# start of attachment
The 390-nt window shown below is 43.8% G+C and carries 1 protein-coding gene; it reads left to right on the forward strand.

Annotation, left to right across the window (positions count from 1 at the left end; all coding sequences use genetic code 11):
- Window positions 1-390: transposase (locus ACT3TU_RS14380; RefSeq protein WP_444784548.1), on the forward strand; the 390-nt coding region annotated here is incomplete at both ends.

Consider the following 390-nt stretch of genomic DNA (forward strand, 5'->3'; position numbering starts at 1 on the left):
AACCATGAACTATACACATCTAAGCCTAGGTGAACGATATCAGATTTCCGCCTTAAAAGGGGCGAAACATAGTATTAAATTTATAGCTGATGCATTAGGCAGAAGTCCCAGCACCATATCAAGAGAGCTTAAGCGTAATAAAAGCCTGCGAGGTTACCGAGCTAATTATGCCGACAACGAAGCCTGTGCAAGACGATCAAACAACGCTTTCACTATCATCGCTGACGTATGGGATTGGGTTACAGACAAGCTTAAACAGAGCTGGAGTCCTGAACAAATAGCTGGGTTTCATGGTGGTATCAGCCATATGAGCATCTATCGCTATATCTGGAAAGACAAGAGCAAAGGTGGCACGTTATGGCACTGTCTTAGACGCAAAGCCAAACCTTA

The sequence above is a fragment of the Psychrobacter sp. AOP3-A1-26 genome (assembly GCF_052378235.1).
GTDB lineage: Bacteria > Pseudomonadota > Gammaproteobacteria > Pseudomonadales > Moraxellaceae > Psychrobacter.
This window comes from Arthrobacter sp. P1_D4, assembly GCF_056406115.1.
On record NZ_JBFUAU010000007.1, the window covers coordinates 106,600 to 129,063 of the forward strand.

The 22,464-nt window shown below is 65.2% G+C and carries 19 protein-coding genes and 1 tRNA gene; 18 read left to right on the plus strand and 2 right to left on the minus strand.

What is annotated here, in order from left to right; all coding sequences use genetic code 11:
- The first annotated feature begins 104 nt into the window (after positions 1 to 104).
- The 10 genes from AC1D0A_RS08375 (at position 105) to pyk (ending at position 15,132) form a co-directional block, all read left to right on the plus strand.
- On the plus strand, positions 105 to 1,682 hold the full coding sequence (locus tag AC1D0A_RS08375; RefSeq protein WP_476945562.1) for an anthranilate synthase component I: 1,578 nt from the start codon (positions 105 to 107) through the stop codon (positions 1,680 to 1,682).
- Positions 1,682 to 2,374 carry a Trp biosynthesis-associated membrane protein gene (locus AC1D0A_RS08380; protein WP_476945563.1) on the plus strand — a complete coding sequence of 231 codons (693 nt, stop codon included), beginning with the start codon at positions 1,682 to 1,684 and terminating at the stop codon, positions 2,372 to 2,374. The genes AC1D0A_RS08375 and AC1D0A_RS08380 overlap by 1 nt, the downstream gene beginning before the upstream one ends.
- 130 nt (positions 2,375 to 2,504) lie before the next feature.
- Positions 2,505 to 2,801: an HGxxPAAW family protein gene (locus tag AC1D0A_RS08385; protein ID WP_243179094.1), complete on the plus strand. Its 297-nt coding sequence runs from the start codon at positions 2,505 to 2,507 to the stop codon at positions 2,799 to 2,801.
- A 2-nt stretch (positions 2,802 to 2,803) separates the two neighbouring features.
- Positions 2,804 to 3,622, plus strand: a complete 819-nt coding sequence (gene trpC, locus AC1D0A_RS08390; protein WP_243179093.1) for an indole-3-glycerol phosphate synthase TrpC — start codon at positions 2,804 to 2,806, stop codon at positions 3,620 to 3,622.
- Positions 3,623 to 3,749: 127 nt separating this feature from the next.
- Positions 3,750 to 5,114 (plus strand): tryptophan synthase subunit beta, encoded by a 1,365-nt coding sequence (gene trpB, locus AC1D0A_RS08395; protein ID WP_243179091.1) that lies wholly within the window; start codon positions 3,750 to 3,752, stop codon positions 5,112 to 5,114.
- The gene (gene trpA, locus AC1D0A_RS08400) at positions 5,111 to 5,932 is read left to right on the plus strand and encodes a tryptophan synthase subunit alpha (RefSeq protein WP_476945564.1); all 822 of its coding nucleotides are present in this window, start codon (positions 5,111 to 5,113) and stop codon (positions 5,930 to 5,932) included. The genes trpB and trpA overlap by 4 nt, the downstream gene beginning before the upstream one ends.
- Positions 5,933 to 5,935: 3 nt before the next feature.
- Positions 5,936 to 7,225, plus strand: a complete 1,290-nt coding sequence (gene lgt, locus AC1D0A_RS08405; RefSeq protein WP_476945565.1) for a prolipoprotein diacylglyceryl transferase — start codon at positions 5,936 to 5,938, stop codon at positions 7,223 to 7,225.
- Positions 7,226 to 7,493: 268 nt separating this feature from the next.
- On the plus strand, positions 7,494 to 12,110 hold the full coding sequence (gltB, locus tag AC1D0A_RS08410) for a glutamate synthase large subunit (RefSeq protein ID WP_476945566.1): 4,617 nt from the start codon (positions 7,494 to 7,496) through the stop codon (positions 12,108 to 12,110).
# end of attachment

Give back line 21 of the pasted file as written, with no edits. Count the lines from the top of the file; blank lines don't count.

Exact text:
- Positions 3,750 to 5,114 (plus strand): tryptophan synthase subunit beta, encoded by a 1,365-nt coding sequence (gene trpB, locus AC1D0A_RS08395; protein ID WP_243179091.1) that lies wholly within the window; start codon positions 3,750 to 3,752, stop codon positions 5,112 to 5,114.